(Note: Unfiltered normally doesn't do stage directions, but in the spirit of what's to follow, we ask that you read this to yourself in the husky, foreboding voice of the guy who does every movie preview's voice-over, ever.) “Imagine a world without YouTube, iPads, smart phones or this website. A world in which it's always the early '90s, and your only source of wine knowledge is a videocasette in which the likes of Steven Seagal, Dudley Moore, Whoopi Goldberg and Kelly LeBrock dispense advice via a series of vaguely mortifying skits involving crab puppets, tuxedo'ed cater-waiters jumping into pools to save guests from drinking iced red wine, and Herbie Hancock playing a plastic keyboard with 22 keys. That world is … The Celebrity Guide to Wine.” (OK, you can drop the voice now). The one-hour video, equal parts absurd Hollywood pantomime and useful basic wine information, is genially hosted by Bernard Erpicum, who was then the mâitre'd and sommelier at Spago, which explains the list of what were then A- and B+-list celebrities. It recently surfaced on the internet and has been making the rounds, allowing us the fun of giggling and pointing at the hammy acting and hacky jokes and regrettable fashion, before being struck by the cold realization that 1991 was actually quite a long time ago—a time when the release price of Château Pétrus, as Erpicum intones solemnly in the video, was only “several hundred dollars per bottle.” Come to think of it, Unfiltered might just want to live in that world ...
• Music wasn’t the only draw for the crowds who flocked to San Francisco’s Golden Gate Park this past weekend for Outside Lands, the tremendously popular music, food and arts festival. While headliners such as Stevie Wonder, Metallica, Neil Young, and Jack White played over the course of three days, festival-goers indulged in a variety of food and drinks from local restaurants, food trucks, breweries and wineries. This year the festival upped its culinary focus with entire sections of the park dedicated to specific products such as Outside Lambs, and a food court serving chocolate goodies called Choco Lands. Wine lovers, however, headed straight for Wine Lands, a tent that featured nearly 40 producers, mainly from California but with French and Portuguese wines being poured as well. Armed with reusable GoVino plastic wineglasses, festival goers could taste Zinfandels from Turley and Orin Swift, try a Pinot Noir from Claypool Cellars, owned by Primus bassist Les Claypool, or sip an unoaked Chardonnay from Mer Soleil. There was also a side bar featuring several white wines on tap. Wine retailer Peter Eastlake, who wants to change the stigma associated with wines being served at music festivals, curated Wine Lands, which is now in its fifth year. And if the packed tent was any indication, the response from music fans has been positive. “People are more relaxed at a festival and interested, not afraid to ask questions and, overall, grateful you’re there, pouring great wine,” said Steve Graf, cofounder of Banshee, who was pouring a selection of his wines. Unfiltered says rock on, wine-loving music fans.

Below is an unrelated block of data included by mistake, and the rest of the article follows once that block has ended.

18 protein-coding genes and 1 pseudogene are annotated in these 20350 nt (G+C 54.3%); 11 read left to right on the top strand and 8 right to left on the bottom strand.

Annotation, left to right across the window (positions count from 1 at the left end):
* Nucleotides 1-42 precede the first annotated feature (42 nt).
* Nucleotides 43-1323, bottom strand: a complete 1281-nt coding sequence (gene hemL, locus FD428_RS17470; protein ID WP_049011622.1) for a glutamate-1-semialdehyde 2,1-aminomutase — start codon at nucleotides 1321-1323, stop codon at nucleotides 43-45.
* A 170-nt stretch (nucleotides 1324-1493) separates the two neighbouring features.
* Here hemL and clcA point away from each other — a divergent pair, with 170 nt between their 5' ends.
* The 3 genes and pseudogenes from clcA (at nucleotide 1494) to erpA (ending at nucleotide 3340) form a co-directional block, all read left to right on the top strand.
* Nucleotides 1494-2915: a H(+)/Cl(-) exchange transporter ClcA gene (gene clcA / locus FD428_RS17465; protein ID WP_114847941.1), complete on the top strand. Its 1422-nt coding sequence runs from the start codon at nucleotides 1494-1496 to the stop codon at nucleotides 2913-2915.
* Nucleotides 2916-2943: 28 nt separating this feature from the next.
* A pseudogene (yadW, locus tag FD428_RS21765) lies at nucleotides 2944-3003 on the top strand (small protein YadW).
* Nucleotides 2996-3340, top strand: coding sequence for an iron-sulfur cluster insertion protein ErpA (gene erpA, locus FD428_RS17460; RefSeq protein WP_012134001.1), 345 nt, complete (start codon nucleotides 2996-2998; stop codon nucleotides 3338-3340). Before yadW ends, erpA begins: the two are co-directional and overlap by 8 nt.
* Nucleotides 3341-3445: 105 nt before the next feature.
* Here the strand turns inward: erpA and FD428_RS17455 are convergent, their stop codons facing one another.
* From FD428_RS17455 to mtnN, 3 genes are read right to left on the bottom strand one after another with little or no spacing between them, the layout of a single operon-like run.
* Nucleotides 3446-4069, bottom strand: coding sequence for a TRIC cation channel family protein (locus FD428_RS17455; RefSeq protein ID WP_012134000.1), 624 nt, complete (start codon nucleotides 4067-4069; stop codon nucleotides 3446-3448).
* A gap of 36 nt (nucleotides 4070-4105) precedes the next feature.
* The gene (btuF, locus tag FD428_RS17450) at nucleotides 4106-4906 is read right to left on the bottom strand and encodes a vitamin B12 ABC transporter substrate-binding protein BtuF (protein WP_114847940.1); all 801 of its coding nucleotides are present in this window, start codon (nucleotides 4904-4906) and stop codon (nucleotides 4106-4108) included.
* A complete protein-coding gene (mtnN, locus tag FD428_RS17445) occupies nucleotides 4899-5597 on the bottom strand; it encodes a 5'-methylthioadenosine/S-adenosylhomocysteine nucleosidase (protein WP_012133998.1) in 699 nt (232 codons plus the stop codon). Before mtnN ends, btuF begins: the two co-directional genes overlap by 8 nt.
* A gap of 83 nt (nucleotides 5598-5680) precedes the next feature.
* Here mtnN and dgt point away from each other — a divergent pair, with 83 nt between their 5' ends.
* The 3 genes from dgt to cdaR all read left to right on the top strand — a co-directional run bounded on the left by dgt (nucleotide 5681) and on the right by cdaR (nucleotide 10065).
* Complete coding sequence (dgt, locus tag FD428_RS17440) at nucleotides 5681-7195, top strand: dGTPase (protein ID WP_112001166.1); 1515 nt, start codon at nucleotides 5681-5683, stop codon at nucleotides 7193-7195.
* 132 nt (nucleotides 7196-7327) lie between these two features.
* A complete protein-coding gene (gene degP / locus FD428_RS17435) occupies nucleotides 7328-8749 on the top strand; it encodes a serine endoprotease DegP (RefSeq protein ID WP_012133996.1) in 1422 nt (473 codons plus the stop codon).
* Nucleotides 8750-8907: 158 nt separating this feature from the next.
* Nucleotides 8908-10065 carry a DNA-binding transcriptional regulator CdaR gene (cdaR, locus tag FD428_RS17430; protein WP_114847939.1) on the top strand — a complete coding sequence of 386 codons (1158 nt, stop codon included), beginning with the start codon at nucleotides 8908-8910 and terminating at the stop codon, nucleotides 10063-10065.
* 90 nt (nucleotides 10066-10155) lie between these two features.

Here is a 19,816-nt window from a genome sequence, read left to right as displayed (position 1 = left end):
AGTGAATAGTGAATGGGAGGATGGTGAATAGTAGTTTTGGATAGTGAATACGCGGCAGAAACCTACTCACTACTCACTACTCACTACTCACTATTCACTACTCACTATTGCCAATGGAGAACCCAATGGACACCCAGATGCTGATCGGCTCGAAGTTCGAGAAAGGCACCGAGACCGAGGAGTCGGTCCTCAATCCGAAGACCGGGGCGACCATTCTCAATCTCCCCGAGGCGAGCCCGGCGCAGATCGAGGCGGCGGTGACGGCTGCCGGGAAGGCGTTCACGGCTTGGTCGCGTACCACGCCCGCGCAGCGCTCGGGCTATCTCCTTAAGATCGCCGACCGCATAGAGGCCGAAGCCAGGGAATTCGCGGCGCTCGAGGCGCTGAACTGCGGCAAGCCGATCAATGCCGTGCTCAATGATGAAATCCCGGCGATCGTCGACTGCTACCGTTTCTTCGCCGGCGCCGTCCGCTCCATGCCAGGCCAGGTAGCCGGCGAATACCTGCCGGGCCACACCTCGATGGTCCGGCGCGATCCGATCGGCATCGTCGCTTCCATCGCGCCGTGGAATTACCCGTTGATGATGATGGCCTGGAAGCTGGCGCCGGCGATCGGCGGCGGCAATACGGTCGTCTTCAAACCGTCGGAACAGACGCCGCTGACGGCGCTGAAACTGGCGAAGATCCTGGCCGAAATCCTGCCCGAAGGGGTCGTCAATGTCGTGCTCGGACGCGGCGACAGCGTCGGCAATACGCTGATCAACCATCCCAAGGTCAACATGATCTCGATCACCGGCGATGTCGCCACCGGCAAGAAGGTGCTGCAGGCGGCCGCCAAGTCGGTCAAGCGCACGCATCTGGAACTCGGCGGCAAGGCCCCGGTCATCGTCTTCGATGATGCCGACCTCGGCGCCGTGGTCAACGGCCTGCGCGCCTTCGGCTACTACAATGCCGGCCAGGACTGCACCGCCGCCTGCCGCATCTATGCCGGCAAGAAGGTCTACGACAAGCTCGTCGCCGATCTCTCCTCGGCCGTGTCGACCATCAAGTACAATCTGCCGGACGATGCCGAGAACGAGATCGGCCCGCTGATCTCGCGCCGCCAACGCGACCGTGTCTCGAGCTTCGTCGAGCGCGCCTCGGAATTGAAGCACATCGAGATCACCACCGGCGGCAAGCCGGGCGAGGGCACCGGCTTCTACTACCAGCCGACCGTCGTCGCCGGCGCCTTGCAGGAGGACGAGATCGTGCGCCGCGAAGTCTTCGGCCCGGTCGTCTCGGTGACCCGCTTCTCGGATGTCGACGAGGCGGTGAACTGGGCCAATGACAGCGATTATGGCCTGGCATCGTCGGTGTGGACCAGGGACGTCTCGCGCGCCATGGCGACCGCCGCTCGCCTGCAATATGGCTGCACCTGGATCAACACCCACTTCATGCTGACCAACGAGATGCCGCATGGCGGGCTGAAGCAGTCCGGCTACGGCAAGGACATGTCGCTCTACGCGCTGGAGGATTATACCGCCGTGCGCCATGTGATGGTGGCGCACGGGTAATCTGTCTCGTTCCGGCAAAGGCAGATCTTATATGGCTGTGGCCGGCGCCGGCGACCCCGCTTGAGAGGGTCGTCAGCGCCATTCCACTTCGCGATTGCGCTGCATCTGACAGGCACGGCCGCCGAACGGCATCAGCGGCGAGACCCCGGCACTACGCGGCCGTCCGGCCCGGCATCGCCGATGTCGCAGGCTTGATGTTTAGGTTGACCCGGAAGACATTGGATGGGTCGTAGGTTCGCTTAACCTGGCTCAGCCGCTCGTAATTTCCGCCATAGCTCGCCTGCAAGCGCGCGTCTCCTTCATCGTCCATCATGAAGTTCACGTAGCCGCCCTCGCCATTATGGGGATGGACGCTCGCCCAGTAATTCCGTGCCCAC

• Unfilered tends to serve as the Entertainment Tonight of the wine world, so it seems appropriate that we're spotlighting TV host Leeza Gibbons today. She is now partnering with Cellar Angels, a charity wine label, to benefit Alzheimer's Caregivers. Interested wine lovers can purchase a bottle of Napa Cabernet from Cellar Angels and select Leeza's Place as their charity of choice, and 10 percent of the net proceeds will go to Leeza's Place or Leeza's Care Connection, which both benefit Alzheimer's research for the Leeza Gibbons Memory Foundation, which was created in honor of Gibbons' mother.
• You're not likely to find Pacherenc, Gros Manseng, Pinenc, Fer Servadou or Arrufiac on a U.S. wine label, but these offbeat French grape varieties were planted in southwestern France around 1822, just a year after Gustave Flaubert was born and Napolean Bonaparte died. The vines are still alive today, and have recently been designated by the French authorities as a historic monument, an honor usually reserved for buildings of historic and cultural significance. A press release from the Gers region’s cultural affairs department termed the vineyard a “remarkable example of biodiversity and genetic heritage … as well as ancestral cultivation methods.” The 600 vines are set in 12 rows positioned to allow for the passage of yoked oxen. At the time they were planted, there was little emphasis on varieties, and many local grape varieties would be planted together in the field. Among the 20 different varieties in the vineyard are seven that as yet have not been identified. They are being called Pédebernade 1 to 7 in honor of the vineyard owner and the family that has kept them going for nearly 200 years. The ancient vines survived the phylloxera epidemic of the late 1800s that almost eradicated the vineyards of Europe. Experts credit the sandy soil of the region, located on an alluvial plain at the foot of the Pyrenees mountains with saving the vines. (The phylloxera louse generally does not thrive in sandy soils.) The vineyard belongs to Rene Pédebernade, 85, and his son, Jean-Pascal, 45, and has been in the Pédebernade family for eight generations. The family says it plans to open the vineyard to the public, and it has asked the local cooperative to make a wine using only fruit from the vineyard.